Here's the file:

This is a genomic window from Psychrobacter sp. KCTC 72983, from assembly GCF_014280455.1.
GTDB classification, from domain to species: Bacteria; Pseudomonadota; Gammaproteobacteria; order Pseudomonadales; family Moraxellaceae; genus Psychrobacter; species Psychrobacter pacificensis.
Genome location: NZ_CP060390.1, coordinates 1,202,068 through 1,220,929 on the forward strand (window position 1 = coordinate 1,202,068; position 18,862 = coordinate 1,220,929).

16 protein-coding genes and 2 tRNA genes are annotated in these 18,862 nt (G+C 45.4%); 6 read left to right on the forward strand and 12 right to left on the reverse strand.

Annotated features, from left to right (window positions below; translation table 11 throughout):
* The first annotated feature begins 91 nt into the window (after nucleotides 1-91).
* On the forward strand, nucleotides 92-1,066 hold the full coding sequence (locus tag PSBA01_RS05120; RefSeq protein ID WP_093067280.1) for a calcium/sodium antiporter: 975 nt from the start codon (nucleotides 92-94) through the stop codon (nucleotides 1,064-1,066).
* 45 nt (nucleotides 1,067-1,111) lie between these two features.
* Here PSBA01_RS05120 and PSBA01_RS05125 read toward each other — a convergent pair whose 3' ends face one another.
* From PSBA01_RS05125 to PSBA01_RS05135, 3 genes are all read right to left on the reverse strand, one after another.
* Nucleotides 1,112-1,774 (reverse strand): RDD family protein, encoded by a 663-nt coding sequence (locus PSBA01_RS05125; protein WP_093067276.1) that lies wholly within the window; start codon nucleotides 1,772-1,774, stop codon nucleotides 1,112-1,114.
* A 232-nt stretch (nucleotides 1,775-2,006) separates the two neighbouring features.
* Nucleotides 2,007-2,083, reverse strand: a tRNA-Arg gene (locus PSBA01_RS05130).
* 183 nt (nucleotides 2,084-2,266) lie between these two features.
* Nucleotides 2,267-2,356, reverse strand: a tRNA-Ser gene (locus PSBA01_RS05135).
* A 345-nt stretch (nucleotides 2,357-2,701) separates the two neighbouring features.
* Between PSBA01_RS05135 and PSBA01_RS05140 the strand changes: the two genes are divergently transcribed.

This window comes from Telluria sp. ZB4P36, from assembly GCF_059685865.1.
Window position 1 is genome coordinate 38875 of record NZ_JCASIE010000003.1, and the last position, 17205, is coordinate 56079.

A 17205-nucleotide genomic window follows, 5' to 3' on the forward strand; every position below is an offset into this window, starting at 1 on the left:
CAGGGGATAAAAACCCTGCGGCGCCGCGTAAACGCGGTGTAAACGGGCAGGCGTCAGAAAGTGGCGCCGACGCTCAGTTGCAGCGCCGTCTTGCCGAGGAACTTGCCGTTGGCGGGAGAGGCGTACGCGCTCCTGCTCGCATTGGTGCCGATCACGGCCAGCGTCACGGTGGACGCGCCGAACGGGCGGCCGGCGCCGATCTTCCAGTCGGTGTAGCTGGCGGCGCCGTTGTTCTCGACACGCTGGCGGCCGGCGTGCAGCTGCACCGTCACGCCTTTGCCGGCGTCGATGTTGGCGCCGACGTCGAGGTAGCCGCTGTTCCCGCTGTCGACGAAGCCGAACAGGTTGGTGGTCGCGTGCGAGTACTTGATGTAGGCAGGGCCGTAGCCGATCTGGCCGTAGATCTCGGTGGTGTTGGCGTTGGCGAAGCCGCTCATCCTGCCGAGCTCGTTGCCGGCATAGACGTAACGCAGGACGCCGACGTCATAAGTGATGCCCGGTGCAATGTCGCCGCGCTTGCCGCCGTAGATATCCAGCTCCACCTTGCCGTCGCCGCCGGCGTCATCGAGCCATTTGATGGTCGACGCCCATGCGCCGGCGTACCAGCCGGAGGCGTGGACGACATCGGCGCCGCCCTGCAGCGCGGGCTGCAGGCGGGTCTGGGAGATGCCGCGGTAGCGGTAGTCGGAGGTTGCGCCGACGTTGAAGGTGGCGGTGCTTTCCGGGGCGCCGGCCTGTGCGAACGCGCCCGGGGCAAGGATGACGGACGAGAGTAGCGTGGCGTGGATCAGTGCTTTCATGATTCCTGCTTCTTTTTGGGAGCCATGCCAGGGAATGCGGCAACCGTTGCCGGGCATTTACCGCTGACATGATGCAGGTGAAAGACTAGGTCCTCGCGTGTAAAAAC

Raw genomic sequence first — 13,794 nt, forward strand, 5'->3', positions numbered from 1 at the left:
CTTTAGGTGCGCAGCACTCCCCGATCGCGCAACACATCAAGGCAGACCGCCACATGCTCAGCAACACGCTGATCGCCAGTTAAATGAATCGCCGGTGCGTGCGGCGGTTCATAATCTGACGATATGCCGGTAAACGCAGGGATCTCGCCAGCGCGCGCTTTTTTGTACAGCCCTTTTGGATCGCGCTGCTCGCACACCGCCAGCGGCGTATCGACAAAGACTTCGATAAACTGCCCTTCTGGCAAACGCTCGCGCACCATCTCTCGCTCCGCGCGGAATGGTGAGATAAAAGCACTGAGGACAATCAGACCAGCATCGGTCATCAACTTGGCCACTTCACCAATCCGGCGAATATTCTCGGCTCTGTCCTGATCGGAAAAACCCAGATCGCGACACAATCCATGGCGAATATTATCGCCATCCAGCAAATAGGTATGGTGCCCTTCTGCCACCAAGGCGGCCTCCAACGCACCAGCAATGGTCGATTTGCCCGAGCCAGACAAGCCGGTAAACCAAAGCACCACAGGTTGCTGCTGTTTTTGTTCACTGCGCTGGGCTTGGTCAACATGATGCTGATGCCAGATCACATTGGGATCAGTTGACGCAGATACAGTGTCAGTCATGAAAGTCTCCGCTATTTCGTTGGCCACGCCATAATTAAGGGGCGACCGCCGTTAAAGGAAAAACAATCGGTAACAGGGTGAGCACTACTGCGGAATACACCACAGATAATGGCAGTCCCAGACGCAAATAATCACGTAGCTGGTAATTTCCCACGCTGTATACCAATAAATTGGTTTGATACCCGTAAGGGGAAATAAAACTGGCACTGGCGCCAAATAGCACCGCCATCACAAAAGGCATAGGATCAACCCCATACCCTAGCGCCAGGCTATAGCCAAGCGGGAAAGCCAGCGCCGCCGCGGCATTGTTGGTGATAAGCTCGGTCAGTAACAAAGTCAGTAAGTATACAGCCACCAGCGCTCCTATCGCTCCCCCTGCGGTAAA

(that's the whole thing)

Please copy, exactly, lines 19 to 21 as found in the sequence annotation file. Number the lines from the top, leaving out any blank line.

Window position 1 is genome coordinate 38875 of record NZ_JCASIE010000003.1, and the last position, 17205, is coordinate 56079.

A 17205-nucleotide genomic window follows, 5' to 3' on the forward strand; every position below is an offset into this window, starting at 1 on the left:
CAGGGGATAAAAACCCTGCGGCGCCGCGTAAACGCGGTGTAAACGGGCAGGCGTCAGAAAGTGGCGCCGACGCTCAGTTGCAGCGCCGTCTTGCCGAGGAACTTGCCGTTGGCGGGAGAGGCGTACGCGCTCCTGCTCGCATTGGTGCCGATCACGGCCAGCGTCACGGTGGACGCGCCGAACGGGCGGCCGGCGCCGATCTTCCAGTCGGTGTAGCTGGCGGCGCCGTTGTTCTCGACACGCTGGCGGCCGGCGTGCAGCTGCACCGTCACGCCTTTGCCGGCGTCGATGTTGGCGCCGACGTCGAGGTAGCCGCTGTTCCCGCTGTCGACGAAGCCGAACAGGTTGGTGGTCGCGTGCGAGTACTTGATGTAGGCAGGGCCGTAGCCGATCTGGCCGTAGATCTCGGTGGTGTTGGCGTTGGCGAAGCCGCTCATCCTGCCGAGCTCGTTGCCGGCATAGACGTAACGCAGGACGCCGACGTCATAAGTGATGCCCGGTGCAATGTCGCCGCGCTTGCCGCCGTAGATATCCAGCTCCACCTTGCCGTCGCCGCCGGCGTCATCGAGCCATTTGATGGTCGACGCCCATGCGCCGGCGTACCAGCCGGAGGCGTGGACGACATCGGCGCCGCCCTGCAGCGCGGGCTGCAGGCGGGTCTGGGAGATGCCGCGGTAGCGGTAGTCGGAGGTTGCGCCGACGTTGAAGGTGGCGGTGCTTTCCGGGGCGCCGGCCTGTGCGAACGCGCCCGGGGCAAGGATGACGGACGAGAGTAGCGTGGCGTGGATCAGTGCTTTCATGATTCCTGCTTCTTTTTGGGAGCCATGCCAGGGAATGCGGCAACCGTTGCCGGGCATTTACCGCTGACATGATGCAGGTGAAAGACTAGGTCCTCGCGTGTAAAAAC